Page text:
Agreement between mothers and fathers on the identification of infant communicative acts: Use of a randomization procedure.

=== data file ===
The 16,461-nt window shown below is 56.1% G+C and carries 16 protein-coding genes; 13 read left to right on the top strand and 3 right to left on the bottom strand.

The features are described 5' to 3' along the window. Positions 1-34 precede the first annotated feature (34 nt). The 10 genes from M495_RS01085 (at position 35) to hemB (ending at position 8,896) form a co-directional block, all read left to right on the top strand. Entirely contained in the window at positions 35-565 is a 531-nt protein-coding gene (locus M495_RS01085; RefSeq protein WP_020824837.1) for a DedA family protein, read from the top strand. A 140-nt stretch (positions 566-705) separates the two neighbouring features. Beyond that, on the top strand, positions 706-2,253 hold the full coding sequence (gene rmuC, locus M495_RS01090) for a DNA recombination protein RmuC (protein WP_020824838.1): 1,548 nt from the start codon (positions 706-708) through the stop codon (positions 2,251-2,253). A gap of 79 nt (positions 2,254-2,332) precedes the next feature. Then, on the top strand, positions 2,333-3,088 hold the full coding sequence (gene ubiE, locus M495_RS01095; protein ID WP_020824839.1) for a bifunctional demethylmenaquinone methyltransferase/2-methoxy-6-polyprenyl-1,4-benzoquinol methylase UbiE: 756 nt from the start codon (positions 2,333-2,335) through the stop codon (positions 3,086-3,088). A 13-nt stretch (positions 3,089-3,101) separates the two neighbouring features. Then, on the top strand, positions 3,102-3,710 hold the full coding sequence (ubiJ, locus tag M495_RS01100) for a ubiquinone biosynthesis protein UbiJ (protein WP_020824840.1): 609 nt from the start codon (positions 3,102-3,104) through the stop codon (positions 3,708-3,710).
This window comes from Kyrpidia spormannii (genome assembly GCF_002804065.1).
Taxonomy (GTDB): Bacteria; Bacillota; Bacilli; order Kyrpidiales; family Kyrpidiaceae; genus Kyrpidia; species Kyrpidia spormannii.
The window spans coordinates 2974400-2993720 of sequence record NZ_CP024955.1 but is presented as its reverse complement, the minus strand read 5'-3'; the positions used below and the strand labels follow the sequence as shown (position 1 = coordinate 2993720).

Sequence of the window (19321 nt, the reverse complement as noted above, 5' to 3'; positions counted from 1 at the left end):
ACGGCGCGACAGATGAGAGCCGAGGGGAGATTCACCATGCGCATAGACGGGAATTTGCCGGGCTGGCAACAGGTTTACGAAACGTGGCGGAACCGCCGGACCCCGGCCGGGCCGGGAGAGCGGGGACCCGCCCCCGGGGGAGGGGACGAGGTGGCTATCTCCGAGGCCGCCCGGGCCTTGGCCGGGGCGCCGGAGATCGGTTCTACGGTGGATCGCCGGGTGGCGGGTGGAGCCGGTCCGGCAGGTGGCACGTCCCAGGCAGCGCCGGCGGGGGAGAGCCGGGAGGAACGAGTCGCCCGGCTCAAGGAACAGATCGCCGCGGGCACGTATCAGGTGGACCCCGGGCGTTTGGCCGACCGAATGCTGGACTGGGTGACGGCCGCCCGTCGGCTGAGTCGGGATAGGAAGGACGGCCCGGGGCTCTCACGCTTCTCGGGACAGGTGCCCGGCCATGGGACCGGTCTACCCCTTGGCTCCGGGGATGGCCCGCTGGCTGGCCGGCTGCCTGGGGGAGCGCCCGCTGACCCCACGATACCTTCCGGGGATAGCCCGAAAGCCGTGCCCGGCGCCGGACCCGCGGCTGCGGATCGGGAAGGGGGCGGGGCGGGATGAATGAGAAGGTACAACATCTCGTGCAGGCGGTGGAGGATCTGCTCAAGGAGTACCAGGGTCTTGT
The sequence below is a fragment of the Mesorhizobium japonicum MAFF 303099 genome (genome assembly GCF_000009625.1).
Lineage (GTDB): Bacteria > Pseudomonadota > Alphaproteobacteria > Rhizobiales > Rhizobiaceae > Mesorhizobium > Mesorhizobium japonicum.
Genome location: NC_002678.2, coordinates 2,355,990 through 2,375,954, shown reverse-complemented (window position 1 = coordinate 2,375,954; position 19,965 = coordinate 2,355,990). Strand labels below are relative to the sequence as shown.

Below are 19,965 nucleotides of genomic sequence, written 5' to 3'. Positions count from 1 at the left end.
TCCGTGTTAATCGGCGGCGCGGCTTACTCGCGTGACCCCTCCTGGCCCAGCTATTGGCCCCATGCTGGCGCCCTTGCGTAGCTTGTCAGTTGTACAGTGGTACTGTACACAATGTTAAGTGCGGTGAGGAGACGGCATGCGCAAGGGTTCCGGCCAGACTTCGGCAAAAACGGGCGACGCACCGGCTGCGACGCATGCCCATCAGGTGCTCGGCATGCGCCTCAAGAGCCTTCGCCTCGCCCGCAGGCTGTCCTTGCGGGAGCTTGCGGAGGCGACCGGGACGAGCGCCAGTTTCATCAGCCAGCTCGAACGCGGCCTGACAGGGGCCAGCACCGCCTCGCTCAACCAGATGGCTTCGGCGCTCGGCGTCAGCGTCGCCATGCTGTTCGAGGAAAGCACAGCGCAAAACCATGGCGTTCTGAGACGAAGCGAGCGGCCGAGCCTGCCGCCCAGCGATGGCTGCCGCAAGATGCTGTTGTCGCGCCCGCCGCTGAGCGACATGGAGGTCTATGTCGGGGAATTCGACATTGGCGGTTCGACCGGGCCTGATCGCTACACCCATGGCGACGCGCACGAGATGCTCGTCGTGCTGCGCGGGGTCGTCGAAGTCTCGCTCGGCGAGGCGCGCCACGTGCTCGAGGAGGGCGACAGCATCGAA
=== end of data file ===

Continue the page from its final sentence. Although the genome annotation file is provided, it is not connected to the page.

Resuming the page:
The extent to which mothers and fathers agree on what they identify as their infant's communicative acts was investigated. Nineteen infants (6 at 6 months, 7 at 9 months, and 6 at 12 months)and their parents participated. A randomization procedure controlled for the frequencies and durations of the communicative acts identified by the parents, and the procedure produced a distribution of 10,000 "chance"agreement values for each parent pair with which their observed level of agreement was compared. The results indicated that, generally, parents could identify their infant's communicative acts consistently, and that observed levels of agreement between parents were significantly higher than would be expected by chance. Differences between mothers and fathers on their identification of communicative acts are considered in terms of the emergence of the infant's intention to communicate.